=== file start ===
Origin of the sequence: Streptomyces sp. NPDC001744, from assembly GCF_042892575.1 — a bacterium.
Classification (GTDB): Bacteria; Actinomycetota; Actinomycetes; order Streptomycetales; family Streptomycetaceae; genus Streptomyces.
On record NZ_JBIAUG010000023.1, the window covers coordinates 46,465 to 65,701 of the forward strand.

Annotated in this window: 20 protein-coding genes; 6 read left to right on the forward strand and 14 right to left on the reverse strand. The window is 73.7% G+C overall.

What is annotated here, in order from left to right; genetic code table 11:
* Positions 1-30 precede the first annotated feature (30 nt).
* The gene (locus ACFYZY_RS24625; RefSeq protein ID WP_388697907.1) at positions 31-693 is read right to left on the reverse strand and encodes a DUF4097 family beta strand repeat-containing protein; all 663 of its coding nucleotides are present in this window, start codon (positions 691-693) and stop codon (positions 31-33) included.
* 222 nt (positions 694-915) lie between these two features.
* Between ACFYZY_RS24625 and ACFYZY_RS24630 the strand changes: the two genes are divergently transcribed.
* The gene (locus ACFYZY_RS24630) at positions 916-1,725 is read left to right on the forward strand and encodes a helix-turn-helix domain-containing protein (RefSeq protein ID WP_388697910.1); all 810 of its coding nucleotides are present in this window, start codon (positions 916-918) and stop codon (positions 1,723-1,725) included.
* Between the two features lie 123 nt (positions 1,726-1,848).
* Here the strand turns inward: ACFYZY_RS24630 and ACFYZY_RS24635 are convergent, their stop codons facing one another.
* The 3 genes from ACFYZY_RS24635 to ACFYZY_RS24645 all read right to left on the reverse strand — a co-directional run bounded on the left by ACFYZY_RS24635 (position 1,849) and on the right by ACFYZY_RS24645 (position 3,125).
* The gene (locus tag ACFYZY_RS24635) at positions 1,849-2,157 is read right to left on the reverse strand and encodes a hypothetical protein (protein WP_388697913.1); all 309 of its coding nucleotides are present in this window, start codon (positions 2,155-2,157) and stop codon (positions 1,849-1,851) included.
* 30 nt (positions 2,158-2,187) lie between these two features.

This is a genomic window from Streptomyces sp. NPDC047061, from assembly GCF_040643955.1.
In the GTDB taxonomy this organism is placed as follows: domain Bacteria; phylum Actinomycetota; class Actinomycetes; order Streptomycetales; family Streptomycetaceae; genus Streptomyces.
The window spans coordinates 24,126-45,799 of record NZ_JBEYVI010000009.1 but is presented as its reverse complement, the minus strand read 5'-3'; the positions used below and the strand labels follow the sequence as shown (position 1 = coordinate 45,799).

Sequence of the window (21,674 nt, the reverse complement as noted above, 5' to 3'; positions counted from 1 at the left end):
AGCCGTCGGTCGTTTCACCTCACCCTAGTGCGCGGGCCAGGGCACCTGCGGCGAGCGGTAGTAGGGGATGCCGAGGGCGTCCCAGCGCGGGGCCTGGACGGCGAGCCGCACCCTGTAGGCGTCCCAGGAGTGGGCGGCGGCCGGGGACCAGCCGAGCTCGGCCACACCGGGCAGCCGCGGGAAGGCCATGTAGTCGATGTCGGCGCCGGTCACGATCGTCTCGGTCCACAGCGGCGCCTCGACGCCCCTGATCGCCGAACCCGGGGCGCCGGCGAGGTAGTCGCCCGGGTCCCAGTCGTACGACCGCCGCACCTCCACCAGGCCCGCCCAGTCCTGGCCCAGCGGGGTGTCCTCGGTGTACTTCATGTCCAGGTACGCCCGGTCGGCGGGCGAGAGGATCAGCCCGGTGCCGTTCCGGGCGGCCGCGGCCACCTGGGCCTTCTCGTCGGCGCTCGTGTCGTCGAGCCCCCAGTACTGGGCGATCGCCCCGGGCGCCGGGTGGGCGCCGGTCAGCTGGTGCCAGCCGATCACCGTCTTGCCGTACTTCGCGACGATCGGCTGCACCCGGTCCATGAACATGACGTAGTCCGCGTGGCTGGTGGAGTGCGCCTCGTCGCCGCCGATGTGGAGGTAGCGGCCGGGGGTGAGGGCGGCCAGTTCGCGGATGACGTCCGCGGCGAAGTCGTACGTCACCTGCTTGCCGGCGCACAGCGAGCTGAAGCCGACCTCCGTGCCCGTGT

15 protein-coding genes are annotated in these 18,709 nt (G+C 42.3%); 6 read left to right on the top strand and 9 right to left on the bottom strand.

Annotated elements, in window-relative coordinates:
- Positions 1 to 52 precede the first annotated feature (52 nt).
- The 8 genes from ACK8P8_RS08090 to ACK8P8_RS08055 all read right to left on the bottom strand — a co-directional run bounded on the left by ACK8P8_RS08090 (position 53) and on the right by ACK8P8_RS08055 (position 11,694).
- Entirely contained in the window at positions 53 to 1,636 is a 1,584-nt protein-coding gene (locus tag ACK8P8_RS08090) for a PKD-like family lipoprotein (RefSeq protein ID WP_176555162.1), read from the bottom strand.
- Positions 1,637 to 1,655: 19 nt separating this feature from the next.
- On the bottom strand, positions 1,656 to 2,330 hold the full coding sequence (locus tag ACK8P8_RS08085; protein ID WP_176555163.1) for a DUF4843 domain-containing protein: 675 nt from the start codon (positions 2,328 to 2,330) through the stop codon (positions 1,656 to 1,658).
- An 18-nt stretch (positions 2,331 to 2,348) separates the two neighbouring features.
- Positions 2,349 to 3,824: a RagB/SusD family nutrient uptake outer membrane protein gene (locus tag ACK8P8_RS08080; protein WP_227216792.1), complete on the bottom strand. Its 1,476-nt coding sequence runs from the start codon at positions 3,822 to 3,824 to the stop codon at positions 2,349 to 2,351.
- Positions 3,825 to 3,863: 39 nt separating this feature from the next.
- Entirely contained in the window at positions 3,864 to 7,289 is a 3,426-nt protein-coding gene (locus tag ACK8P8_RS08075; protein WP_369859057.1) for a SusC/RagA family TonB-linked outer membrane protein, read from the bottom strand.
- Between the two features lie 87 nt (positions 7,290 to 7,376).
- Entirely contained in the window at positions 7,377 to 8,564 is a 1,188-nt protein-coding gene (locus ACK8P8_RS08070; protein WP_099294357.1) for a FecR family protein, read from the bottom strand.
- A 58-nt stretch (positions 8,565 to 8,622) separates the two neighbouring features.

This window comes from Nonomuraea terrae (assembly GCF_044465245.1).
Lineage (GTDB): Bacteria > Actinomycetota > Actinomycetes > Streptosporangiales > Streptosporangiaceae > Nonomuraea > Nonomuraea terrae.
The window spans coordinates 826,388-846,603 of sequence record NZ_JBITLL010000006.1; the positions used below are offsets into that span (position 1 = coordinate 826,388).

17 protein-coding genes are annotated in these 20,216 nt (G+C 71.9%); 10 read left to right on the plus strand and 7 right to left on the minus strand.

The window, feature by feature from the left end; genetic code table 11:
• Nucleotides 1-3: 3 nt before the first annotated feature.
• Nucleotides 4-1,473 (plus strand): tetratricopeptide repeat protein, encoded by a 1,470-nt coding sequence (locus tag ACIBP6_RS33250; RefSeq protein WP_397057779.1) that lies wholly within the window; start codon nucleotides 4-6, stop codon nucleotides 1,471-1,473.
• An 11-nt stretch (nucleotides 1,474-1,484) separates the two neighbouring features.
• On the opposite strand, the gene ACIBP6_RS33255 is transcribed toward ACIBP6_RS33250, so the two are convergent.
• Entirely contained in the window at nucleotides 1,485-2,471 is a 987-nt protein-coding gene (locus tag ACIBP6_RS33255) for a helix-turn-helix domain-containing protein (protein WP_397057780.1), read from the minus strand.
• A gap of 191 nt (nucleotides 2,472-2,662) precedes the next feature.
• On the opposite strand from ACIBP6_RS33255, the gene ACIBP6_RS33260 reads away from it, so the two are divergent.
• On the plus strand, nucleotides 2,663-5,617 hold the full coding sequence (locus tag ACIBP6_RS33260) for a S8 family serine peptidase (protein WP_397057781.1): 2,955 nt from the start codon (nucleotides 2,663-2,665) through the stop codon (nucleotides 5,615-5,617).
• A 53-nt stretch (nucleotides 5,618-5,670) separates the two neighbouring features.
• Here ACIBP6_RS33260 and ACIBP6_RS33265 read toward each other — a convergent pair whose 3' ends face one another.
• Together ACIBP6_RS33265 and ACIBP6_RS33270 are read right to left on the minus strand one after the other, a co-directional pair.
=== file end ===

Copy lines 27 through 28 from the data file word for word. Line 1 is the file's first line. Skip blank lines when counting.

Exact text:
- On the bottom strand, positions 1,656 to 2,330 hold the full coding sequence (locus tag ACK8P8_RS08085; protein ID WP_176555163.1) for a DUF4843 domain-containing protein: 675 nt from the start codon (positions 2,328 to 2,330) through the stop codon (positions 1,656 to 1,658).
- An 18-nt stretch (positions 2,331 to 2,348) separates the two neighbouring features.